Teaching linguistically diverse classes: The impact of teachers' prior educational experiences

Vicky Kantzou, Christina Maligkoudi

Abstract

One of the main aims of pre-service or in-service teacher education is to develop educators who are aware of their own educational backgrounds and critically reflect on those experiences for future practice. The present qualitative study attempts to explore how the educational and linguistic biographies of ten educators of linguistically diverse classes in Greece impact their beliefs and educational practices. The focal educators were postgraduate students attending a module on multilingualism and language education, in the context of which they wrote a reflective essay on their own second language learning experiences. Subsequently, semi-structured interviews were conducted, aiming to explore their reflections on their own educational backgrounds and their perception on how this background had defined their teaching philosophies and practices. The essays and the interviews were analyzed through the content analysis method. The results revealed that teachers mainly held negative experiences while positive models were rare. They acknowledged having been influenced by what they had experienced as students, especially at the beginning of their careers. However, the reflective process helped them redefine the appropriateness of their teaching methods and their attitudes towards their bilingual students, as their plurilingual educational experiences were examined under a new light. The article concludes with the implications of the study with regard to teacher preparation programs.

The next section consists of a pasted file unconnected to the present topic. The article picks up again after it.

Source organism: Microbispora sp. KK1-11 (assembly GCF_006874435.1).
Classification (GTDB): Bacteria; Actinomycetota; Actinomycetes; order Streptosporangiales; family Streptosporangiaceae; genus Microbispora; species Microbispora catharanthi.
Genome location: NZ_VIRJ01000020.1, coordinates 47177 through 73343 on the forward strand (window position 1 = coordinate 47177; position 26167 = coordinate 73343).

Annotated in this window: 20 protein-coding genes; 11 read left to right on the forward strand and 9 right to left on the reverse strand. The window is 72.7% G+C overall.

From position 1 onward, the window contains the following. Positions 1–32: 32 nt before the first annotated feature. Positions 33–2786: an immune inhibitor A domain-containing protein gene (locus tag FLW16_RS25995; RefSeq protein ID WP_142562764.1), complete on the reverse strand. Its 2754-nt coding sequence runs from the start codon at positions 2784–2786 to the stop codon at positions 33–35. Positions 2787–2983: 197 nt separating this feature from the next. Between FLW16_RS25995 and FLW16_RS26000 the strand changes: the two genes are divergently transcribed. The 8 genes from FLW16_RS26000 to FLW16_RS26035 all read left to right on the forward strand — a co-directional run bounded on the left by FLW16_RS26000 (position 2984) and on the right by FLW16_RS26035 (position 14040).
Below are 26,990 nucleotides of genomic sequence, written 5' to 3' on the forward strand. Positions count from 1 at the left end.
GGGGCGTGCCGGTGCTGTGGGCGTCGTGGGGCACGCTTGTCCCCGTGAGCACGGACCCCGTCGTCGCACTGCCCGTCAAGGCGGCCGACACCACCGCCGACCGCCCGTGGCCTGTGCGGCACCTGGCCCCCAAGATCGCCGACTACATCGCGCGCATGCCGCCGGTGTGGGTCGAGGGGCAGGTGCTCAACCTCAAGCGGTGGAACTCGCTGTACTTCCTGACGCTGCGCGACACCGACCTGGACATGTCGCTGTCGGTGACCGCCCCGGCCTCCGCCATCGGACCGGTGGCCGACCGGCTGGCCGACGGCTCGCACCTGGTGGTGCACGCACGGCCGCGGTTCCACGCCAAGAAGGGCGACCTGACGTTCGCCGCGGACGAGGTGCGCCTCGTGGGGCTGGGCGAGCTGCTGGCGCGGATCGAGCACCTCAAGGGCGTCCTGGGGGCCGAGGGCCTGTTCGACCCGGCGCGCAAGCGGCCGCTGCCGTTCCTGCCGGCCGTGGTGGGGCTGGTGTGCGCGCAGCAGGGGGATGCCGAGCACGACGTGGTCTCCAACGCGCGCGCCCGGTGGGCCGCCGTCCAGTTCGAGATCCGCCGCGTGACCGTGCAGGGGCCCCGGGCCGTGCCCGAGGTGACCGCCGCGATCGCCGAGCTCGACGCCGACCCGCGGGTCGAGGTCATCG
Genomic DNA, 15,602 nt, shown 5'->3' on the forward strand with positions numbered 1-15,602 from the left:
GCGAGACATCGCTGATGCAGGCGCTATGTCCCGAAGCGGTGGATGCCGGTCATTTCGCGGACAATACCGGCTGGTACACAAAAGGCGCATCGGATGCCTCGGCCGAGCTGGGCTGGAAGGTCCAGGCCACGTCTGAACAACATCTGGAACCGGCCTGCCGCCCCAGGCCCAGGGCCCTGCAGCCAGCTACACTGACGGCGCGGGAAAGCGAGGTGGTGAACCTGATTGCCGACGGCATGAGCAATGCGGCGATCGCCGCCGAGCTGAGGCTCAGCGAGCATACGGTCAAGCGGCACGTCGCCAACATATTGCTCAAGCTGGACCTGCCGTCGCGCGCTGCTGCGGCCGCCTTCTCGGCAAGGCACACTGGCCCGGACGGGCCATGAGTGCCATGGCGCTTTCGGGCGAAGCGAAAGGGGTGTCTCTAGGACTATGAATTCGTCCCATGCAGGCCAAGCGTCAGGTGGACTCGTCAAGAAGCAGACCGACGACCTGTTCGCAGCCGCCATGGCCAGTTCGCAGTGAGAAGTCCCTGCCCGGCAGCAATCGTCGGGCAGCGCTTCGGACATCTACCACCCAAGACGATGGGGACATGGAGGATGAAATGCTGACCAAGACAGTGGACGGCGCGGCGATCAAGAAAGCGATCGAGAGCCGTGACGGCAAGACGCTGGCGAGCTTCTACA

Keywords

Apprenticeship of observation, Greek as L2, teachers’ beliefs, L2 learning experiences.

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DOI: https://doi.org/10.26220/aca.4012

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